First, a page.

One day. One town. Three missing women. Things like this didn't happen in Culpepper. Except that they had -- once before. Eleven years ago, young Braydon Thatcher was unable to stop a tragic murder, one that hit painfully close to home. Now a detective, Braydon can't help but notice the eerie similarities between the two crimes. But he has to focus on the present and keep distractions to a minimum. Distractions like Sophia Hardwick, who crashes into town like a Florida thunderstorm, demanding to know where her missing sister is. The attraction between them is nearly his undoing. But he has to protect her, because it's clear someone is resurrecting ghosts in order to punish Braydon. And if he lets his emotions for Sophia get the best of him, she could become yet another victim…
Good story. It starts with a rush as three women are reported missing in one day. One of those women is Sophia's sister. She arrives in town determined to find out what happened to her, and immediately confronts Braydon, who is the lead detective on the case. There's an immediate attraction between the two of them, but it's a distraction that could end up being deadly.
I liked Braydon a lot. He's one of those men who was a hell-raiser when he was young, but turned himself around after a tragedy struck. When he was seventeen, his sister was murdered and he blamed himself for not protecting her. Now he takes protecting the people of his hometown very seriously. When Sophia arrives he's sympathetic to her fears and her need to do something, but his attraction to her is a distraction he can't give in to. As the investigation continues Braydon discovers that Sophia is in danger and his attraction turns protective.
I had a little trouble warming up to Sophia at the beginning because she was so obnoxious when she first arrived in Culpepper. I understood that she was scared and worried, but once she made contact with Braydon and found out what was happening she could have backed off a little. Part of that attitude came from the guilt she was feeling because of the argument she and Lisa had had. She became more likable once she settled down a bit. One of the things I really liked about her was that she was smart and brave and was able to keep a good head on her shoulders. She also turned out to be a lot nicer of a person that I thought at the beginning. I really liked her understanding of Braydon's issues once she learned of the past tragedy.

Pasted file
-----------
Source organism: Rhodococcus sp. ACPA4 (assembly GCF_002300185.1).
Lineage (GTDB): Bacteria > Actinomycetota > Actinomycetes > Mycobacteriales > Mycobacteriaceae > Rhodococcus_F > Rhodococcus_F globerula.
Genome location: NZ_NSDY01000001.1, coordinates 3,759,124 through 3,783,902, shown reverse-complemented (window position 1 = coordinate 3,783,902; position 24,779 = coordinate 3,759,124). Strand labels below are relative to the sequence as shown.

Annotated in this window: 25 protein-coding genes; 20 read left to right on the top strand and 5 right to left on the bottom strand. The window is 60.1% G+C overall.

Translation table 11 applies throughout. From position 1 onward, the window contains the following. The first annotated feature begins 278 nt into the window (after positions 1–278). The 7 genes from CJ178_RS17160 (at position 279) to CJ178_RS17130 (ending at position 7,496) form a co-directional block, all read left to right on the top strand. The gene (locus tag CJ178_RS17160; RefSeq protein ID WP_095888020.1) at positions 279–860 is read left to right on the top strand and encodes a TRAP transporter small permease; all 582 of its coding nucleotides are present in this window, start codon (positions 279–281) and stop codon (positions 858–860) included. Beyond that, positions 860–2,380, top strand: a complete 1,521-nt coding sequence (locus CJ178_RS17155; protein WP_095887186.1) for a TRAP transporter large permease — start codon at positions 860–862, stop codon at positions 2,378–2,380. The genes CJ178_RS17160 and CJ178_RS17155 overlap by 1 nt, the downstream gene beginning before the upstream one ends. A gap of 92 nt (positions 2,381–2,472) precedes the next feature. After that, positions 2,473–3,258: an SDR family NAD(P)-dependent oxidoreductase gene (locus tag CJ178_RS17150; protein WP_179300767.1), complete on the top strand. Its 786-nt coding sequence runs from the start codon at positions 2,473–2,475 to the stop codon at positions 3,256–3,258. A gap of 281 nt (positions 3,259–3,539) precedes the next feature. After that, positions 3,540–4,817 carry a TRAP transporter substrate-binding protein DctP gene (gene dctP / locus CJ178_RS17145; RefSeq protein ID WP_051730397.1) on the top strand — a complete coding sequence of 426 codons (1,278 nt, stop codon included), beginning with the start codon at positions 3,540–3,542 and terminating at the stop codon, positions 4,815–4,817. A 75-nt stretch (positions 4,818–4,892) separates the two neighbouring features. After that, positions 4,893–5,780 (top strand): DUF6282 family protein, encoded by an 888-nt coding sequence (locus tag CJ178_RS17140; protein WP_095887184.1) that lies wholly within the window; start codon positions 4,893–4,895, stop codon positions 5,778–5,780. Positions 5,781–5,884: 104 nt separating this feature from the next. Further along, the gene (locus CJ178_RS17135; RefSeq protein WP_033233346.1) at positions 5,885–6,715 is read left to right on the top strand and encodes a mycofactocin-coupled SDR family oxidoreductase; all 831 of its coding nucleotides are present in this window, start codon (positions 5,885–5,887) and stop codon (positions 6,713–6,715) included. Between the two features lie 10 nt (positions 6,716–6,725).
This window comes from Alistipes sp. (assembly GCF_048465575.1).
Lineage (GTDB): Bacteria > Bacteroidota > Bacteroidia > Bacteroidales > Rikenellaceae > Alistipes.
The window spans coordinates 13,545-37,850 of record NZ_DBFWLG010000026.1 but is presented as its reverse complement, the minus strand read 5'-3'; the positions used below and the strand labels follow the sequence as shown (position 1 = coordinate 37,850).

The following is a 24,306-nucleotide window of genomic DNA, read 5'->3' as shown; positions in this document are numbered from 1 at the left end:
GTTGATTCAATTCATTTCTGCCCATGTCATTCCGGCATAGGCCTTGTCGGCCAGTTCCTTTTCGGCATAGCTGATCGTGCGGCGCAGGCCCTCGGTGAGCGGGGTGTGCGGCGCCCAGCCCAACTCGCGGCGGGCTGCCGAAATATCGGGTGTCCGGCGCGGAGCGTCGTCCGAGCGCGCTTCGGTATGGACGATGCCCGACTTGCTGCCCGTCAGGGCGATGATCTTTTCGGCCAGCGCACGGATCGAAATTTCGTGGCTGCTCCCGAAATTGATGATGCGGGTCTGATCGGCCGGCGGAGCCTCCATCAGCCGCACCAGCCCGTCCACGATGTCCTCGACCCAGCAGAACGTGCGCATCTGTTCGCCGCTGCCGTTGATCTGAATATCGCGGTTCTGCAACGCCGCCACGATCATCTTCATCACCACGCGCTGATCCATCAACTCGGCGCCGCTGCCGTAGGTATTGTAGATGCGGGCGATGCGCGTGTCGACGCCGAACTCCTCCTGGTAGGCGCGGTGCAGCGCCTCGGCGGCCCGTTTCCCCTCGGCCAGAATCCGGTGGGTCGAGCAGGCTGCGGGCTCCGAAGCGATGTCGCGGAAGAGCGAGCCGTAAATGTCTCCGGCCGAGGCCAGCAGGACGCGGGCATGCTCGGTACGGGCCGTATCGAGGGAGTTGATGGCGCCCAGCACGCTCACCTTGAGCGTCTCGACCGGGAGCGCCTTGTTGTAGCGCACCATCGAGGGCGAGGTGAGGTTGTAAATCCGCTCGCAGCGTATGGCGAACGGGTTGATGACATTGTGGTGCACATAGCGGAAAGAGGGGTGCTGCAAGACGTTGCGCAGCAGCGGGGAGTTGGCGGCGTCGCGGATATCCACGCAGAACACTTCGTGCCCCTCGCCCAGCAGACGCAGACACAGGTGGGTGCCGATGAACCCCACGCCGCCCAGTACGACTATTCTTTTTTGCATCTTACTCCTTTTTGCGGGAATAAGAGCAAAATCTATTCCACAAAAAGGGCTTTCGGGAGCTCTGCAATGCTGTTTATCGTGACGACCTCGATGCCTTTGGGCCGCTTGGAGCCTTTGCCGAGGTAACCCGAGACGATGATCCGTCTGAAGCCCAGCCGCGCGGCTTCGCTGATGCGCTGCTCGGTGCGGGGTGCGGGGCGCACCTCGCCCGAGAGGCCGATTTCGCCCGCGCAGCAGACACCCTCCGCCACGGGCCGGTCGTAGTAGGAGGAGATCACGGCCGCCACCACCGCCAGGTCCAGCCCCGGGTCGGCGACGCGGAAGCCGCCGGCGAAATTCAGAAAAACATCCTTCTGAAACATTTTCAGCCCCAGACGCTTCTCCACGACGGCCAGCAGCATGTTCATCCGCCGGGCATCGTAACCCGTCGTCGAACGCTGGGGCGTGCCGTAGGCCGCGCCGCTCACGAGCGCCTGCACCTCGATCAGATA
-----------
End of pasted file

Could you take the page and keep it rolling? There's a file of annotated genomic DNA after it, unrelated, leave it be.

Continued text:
I liked the relationship that developed between them. Once they got past their initial antipathy toward each other, they discovered they worked well together. Both were strong minded and tended to butt heads on occasion, but they were also reasonable and could see the other's viewpoint when necessary. I also enjoyed seeing the way that they were able to open up to each other emotionally. Braydon was able to tell her about what happened to his sister and the guilt that he still feels about it. Sophia was able to talk about her sister and her fears about her safety. I loved seeing the way that the small town grew on Sophia and the decision she made about her future at the end.
The suspense of the story was very good. We actually find out who the bad guy is early on and some of the story is told from his point of view. It's his goal to make Braydon suffer and the way he goes about it is very creepy. The buildup of intensity as the final confrontation approaches kept me glued to the story until I finished it. There was an interesting twist to the end that increased the danger to Sophia, but her own strength of will helped get her through it.
I also enjoyed the secondary characters who helped fill out the story. All of them felt like real people, not just props to help hold up the main characters. I ended up really liking Richard, who had rubbed me the wrong way at the beginning.